When Robert Rauschenberg won the Golden Lion for his silkscreen paintings at the 32nd Venice Biennale in 1964, the art world witnessed the beginning of a pivotal shift within European and American Pop-Art. Whereas the American artists gained recognition and validation amongst the European avant-garde, countries such as France and Italy viewed Rauschenberg’s win as an emblem for American expansionism, the “last frontier” of cultural dominance. Amongst pop artists such as Rauschenberg, Andy Warhol and Mario Schifano, the décollage artist Mimmo Rotella was meant to present a pioneering selection of new works that would have placed him amongst his American counterparts. Read more in Cardi Gallery’s Online Magazine this week about how a biographical moment of arguably small significance in Rotella’s life impacted the course of European Pop Art and the legacy of the artist until today.
Installation of Robert Rauschenberg’s, Express, at the 1964 Venice Biennale. Photo by Ugo Mulas
Robert Rauschenberg installed at the 32nd Venice Biennale, 1964 in the background Jasper John’s Double Flag, 1962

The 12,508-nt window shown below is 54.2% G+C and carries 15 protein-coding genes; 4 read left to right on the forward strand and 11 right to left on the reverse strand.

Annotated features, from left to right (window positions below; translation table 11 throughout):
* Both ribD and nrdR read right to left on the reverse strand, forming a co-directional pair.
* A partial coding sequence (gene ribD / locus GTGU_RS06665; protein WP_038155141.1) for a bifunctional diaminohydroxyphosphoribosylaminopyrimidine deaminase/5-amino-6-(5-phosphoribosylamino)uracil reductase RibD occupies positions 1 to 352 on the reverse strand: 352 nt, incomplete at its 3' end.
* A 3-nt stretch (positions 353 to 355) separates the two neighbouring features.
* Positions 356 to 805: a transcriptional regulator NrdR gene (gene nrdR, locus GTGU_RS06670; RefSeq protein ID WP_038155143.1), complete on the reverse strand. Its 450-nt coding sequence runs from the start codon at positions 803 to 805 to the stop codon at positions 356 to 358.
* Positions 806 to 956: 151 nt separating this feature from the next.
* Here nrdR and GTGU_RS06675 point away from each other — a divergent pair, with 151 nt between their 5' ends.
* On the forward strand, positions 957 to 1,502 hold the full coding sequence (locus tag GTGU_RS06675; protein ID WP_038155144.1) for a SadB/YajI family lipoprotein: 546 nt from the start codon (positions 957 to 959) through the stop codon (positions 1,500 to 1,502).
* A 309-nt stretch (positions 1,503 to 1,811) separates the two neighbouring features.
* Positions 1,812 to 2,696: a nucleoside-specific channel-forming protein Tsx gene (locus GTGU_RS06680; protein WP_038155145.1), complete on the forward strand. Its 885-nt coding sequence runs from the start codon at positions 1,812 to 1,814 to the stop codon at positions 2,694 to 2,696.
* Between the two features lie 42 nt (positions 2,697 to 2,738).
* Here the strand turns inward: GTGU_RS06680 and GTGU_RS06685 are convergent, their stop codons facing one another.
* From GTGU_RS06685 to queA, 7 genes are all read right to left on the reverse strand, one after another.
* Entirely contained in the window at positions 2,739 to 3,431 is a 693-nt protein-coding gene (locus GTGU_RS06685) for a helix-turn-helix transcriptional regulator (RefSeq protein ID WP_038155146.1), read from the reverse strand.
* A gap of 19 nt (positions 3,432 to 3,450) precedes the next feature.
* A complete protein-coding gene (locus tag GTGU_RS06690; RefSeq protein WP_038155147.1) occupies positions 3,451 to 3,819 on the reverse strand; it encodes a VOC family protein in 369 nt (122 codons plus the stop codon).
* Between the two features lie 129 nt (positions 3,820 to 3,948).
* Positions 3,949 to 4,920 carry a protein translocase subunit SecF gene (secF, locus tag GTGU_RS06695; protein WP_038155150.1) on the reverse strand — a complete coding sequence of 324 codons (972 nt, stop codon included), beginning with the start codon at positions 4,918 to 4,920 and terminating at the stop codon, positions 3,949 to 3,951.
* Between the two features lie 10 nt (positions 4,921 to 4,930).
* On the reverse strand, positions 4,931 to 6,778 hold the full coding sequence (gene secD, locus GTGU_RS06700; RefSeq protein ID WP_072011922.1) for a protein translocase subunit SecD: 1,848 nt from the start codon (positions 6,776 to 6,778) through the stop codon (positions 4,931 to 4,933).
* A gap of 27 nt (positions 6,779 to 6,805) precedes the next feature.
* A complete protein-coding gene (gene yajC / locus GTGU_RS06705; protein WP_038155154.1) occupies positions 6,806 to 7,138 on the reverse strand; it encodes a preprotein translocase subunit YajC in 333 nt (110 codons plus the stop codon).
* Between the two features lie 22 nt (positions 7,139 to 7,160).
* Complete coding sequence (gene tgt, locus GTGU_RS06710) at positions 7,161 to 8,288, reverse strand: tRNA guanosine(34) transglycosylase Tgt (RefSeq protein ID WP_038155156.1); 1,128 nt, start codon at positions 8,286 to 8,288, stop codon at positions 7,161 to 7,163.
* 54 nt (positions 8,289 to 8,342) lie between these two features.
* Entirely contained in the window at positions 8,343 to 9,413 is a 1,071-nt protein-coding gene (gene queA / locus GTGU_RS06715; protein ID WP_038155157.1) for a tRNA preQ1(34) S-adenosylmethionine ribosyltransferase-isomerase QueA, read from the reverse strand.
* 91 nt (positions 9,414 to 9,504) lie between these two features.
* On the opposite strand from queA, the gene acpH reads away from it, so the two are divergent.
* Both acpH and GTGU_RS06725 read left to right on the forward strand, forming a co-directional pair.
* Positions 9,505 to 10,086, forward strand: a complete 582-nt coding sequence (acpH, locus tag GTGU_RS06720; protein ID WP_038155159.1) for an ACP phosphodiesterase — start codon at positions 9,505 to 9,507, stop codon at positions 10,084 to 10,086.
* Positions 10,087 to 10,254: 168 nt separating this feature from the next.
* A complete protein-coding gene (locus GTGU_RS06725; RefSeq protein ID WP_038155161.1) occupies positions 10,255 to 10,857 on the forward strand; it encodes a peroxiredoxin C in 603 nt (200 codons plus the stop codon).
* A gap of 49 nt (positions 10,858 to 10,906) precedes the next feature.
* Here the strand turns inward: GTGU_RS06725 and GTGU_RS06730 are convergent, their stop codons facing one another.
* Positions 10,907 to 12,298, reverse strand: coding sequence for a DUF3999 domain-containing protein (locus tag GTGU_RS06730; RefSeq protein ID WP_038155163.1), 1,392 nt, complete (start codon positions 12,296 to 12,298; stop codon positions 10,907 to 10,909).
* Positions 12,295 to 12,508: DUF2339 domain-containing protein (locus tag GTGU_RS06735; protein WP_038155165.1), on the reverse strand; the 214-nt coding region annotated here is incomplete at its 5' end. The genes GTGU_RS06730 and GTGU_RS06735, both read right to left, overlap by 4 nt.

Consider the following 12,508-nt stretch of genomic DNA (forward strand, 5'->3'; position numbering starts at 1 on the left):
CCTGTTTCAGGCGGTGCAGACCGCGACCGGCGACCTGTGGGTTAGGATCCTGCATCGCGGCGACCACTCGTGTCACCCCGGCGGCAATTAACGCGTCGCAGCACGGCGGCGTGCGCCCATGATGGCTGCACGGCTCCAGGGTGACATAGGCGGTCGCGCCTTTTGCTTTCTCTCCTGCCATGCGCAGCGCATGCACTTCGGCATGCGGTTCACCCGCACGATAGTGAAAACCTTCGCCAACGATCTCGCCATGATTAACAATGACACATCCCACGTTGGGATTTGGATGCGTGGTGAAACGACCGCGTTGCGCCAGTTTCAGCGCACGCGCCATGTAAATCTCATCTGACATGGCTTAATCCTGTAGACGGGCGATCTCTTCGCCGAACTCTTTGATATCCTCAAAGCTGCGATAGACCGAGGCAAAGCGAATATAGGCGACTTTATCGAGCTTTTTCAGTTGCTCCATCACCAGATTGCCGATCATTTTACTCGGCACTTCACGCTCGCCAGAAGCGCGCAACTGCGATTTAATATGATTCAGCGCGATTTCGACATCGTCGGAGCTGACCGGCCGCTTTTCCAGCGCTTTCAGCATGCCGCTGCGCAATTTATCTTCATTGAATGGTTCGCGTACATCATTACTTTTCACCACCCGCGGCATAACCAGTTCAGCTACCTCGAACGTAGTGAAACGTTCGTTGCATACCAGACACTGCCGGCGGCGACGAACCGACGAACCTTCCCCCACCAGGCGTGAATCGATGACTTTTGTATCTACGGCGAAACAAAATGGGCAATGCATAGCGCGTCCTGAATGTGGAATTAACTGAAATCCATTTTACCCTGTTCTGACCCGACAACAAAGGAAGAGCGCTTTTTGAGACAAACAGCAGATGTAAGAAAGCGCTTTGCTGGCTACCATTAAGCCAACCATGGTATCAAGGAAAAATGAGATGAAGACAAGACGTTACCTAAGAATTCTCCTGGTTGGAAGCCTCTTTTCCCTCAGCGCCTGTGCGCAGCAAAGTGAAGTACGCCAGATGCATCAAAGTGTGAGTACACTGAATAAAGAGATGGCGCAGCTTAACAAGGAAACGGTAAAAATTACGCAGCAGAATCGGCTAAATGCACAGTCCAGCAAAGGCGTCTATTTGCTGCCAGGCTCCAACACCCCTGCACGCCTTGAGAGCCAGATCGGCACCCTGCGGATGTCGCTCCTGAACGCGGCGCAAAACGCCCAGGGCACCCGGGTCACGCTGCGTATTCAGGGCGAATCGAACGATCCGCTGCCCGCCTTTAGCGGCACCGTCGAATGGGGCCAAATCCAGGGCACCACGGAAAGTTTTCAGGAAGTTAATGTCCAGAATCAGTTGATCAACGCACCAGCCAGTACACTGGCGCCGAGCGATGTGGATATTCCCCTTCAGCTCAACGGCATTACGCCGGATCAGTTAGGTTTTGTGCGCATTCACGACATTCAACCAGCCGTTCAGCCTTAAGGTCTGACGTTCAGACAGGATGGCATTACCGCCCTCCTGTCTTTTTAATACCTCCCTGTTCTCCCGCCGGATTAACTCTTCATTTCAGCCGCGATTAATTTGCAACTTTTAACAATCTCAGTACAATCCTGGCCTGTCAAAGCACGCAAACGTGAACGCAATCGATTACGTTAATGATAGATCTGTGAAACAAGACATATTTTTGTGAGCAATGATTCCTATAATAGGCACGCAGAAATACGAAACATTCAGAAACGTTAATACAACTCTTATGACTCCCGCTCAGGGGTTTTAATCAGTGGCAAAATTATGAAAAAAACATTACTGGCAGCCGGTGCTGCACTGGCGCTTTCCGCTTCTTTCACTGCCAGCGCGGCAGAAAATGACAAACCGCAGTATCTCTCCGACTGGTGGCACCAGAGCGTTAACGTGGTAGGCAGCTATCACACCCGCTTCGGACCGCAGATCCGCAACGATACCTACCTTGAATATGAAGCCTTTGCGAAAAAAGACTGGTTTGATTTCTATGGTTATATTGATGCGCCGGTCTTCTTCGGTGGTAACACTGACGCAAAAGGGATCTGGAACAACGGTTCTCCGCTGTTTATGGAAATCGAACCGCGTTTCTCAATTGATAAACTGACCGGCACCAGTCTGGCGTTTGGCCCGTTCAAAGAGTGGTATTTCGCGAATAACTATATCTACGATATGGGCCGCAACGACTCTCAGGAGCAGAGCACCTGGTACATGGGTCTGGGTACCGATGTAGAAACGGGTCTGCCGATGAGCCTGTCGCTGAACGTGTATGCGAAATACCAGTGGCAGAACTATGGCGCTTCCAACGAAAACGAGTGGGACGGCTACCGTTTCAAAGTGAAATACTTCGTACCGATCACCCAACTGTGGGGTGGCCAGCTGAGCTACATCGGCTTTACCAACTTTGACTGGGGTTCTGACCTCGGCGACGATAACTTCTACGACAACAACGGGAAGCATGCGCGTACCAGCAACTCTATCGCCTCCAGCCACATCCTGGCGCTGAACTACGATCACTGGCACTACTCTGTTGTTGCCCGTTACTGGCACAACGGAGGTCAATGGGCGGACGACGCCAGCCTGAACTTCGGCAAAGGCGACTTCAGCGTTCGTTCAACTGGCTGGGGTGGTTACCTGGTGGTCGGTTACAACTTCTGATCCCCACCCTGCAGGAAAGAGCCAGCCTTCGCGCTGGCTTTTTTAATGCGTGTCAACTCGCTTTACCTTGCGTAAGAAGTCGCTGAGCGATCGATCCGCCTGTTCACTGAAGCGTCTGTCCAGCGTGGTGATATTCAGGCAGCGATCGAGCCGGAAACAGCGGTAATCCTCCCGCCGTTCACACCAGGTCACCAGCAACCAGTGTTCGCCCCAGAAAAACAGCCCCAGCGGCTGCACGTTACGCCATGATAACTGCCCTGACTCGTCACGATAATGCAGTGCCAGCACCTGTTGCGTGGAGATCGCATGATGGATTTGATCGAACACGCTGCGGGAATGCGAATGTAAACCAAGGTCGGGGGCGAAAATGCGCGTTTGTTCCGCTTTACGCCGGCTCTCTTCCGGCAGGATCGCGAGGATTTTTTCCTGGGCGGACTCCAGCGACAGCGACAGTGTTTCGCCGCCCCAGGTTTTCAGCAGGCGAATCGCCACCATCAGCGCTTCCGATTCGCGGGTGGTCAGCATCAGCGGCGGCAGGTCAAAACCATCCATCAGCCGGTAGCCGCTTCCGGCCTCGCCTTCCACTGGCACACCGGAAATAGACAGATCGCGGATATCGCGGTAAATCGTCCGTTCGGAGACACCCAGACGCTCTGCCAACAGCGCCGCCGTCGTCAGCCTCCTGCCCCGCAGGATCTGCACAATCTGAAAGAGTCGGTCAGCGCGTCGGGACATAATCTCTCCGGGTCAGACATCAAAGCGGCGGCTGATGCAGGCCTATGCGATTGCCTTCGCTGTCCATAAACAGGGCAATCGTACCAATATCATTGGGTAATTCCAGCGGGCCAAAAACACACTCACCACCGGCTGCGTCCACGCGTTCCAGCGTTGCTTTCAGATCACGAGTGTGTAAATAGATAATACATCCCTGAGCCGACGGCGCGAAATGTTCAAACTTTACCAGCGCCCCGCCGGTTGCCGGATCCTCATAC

Rauschenberg’s win of the prestigious Golden Lion award became controversial for various reasons. For one, the artist initially decided to showcase only one painting at the U.S. Pavilion in the Garden for which he would have had to be ineligible to receive the grand-prize. At the time, the rest of his paintings were displayed at the American consulate and due to a last-minute consultation with the commissioner of the U.S. Pavilion Alan Solomon they were quickly moved to the Biennial’s main exhibitor space. While this last-minute effort to manipulate the country’s representation in the context of the prize’s eligibility requirements was met with harsh criticism, it was furthermore the cultural implications of Rauschenberg’s win that prompted an uproar of concern within Italy’s arts community. Amongst the European avant-garde at the time, the American efforts to promote Pop-Art were seen as an attempt to expand American pop-culture on a global scale. The era of the Kennedy administration heralded a time of economic and cultural optimism that embraced the culture and the arts as a harbinger of progression. Promises of liberalism following years of Eisenhower’s conservatism saturated the landscape of American culture, directly influencing the activities following art movements such as that of the abstract expressionists. Within this context, Rauschenberg emerged on the international art scene as a form of cultural envoy, emblematic of the importance that the progression towards an avant- garde represented for the cultural efforts of the American administration at the time. Enlisted to mark a prosperous societal departure from the post-war era the avant-garde was an essential emblem of new American values. Before 1964, the French had traditionally dominated the awards of the coveted Golden Lion Award. Outraged reactions across Europe started to proclaim the end of the European School. In France, the headline of Arts magazine read: “In Venice, America Proclaims the End of the School of Paris and Launches Pop Art to Colonize Europe”. The newspaper “Observateur” published a satirical drawing of Rauschenberg displaying him as the American Superman character flying of the Doge’s Palace holding up the prized golden coin and a sack with price money.